Welcome to Bespoke Brunch Reads — a linkfest of the favorite things we read over the past week. The links are mostly market related, but there are some other interesting subjects covered as well. We hope you enjoy the food for thought as a supplement to the research we provide you during the week.

Tech Dystopia

Palantir Knows Everything About You by Peter Waldman, Lizette Chapman, and Jordan Robertson (Bloomberg)

After a JPMorgan team that partnered with data analytics company Palantir went rogue, the company curtailed use of the firm’s services. What makes this concerning is the fact that Palantir also partners with law enforcement around the country, providing police a potentially egregious weapon that can be misused. [Link]

The latest trend for tech interviews: Days of unpaid homework by Melissa McEwen (Quartz)

Tech companies are taking to assigning large batches of work as evidence that potential hires are competent. [Link]

Arrogance Peaks in Silicon Valley by M. G. Siegler (500ish Words)

A righteous and warranted polemic against the insulated bubble of ideas that Silicon Valley has become, out of touch and impatient with society as a whole. [Link]

Tech Utopia

The End of the Joint As We Know It by Alyssa Bereznak (The Ringer)

With former Speaker of the House John Boehner partnering with a marijuana comapny and Senate Minority Leader Schumer calling for national legalization this week, the war on weed appears to be winding down. Get ready for a wave of new ways to imbibe the intoxicant. [Link]

Robot Conquers One of the Hardest Human Tasks: Assembling Ikea Furniture by Niraj Chokshi (NYT)

A robot has successfully assembled a piece of furniture from Ikea, achieving what we ourselves have failed at before and offering a vision of a world without Swedish instructions. [Link; soft paywall, auto-playing video]

Stinks To High Heaven

The UK Refused To Raid A Company Suspected Of Money Laundering, Citing Its Tory Donations by Heidi Blake, Tom Warren, Richard Holmes, and Jane Bradley (Buzzfeed)

In a bombshell piece of investigative reporting, Buzzfeed details a decision not to raid a company despite evidence of wrongdoing because they are a donor to the current government’s party and a charity linked to the Royal Family. [Link]

A Train Full of Poop From New York Is Stranded in a Tiny Alabama Town by Jeff Martin and Jay Reeves (Bloomberg/AP)

New York exports human waste thanks to a federal ban on dumping into oceans, and one train carrying a load of that export is currently stranded to the dismay of a small Alabama town. [Link]

Sports

As Teams Seek More Relief, 13-Man Pitching Staffs Are the New Normal by Jared Diamond (WSJ)

The days of the complete game are long gone, as high pitch speeds and freakishly talented hitters have eroded the starter’s ability to go deep into the later innings. Now, shifts in strategy are again pushing up the number of relief pitchers necessary for a team to function. [Link; paywall]

Everyone Wants To Go Home During Extra Innings — Maybe Even The Umps by Michael Lopez and Brian Mills (538)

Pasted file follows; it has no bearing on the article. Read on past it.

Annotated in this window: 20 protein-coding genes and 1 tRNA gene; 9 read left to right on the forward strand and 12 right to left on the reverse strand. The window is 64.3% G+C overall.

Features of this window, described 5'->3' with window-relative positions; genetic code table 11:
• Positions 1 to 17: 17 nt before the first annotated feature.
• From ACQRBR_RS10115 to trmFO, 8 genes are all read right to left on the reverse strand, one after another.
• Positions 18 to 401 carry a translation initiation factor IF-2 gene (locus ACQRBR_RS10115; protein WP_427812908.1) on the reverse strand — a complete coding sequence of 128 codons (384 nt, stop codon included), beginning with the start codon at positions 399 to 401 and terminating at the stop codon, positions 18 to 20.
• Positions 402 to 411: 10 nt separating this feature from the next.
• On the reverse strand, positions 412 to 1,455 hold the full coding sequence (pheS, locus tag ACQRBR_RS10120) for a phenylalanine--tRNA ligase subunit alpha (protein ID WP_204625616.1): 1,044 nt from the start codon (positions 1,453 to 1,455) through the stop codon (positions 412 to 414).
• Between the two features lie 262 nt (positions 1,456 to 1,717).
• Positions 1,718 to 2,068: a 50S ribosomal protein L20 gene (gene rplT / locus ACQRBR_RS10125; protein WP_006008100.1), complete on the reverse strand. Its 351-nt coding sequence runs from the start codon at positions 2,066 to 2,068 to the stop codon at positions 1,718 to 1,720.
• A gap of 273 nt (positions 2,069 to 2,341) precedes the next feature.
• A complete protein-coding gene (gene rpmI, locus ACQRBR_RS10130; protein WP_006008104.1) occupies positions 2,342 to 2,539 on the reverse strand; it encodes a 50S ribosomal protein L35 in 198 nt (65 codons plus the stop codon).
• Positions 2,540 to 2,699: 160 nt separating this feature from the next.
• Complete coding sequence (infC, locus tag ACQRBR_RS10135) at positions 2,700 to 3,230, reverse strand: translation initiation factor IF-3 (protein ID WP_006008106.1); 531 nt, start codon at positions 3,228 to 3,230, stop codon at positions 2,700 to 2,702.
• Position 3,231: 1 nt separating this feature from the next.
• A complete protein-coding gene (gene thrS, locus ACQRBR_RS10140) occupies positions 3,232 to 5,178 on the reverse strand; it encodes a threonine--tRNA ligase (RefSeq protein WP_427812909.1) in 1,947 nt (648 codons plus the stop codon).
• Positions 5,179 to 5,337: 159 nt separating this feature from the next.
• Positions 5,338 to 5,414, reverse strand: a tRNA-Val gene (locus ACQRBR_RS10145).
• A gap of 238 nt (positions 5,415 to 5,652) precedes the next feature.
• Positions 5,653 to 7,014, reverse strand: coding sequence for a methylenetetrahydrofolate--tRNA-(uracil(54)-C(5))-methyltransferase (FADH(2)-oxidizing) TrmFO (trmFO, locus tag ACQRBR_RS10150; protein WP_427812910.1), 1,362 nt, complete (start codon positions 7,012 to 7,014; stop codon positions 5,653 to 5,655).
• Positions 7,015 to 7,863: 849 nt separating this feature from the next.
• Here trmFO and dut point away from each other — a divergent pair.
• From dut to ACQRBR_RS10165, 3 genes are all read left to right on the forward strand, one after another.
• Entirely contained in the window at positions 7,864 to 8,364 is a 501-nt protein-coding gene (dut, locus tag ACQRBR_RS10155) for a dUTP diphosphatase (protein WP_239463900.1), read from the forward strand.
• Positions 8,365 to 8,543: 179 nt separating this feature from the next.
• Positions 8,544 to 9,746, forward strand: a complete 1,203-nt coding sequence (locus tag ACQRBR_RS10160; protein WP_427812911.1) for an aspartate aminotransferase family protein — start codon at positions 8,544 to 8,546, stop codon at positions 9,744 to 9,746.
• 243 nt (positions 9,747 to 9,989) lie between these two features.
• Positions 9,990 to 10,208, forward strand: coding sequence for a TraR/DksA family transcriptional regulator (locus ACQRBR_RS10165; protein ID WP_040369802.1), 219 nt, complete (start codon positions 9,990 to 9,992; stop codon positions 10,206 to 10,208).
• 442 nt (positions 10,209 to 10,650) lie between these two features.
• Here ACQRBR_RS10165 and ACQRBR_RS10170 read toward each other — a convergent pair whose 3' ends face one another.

By the time innings stretch to double-digits, umpires start to get ready for the end of the game just like the rest of us. [Link]

How the Boston Marathon’s Runner-Up Shocked the Running World by Sara Germano (WSJ)

The first American woman in 33 years won the Boston Marathon, and her story is remarkable: mid-twenties, unknown, unsponsored, and running her second marathon ever. Her story is one of grit more than extreme athletic ability, arguably making it all the more impressive. [Link]

Metals

Treasure island: Rare metals discovery on remote Pacific atoll is worth billions of dollars by Chris Ciaccia (Fox News)

So-called “rare earths” aren’t actually that “rare” but they are certainly valuable and a discovery on a tiny Japanese atoll has been heralded as a game changer worth billions. [Link]

Russia Sanctions Throw Global Aluminum Industry Into Chaos by Thomas Biesheuvel and Jack Farchy (Bloomberg)

Sanctions on Russia’s United Co. Rusal have led to major disruptions in the global aluminum value chain; the company produces both inputs and final outputs, making the entire thing quite a mess. [Link; auto-playing video]

Helpful Hints

27 Incredibly Useful Things You Didn’t Know Chrome Could Do by JR Raphael (Fast Company)

Pretty much exactly what it says on the tin: helpful productivity tips for the ubiquitous Google web browser. [Link]

Publishing

Why All My Books Are Now Free (Aka A Lesson In Amazon Money Laundering) (Meb Faber)

An interesting post describing the litany of non-publisher booksellers on Amazon and how they may be used for money laundering. [Link]

Taxes

Americans Spent Record Amounts on Accounting Fees Last Year by Alexandre Tanzi and Vincent Del Giudice (Bloomberg)

Tax preparers of various types hauled in $44bn in revenue in Q4, working out to roughly $135 per person. [Link]

Dining

The Quarterback of the Kitchen? It’s Not Always the Chef by Tejal Rao (NYT)

While the head chef gets the TV shows, the expediter is the real hero, making sure that the complicated dance of the kitchen staff stays in sync and that dishes get to tables quickly. [Link]

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Have a great Sunday!

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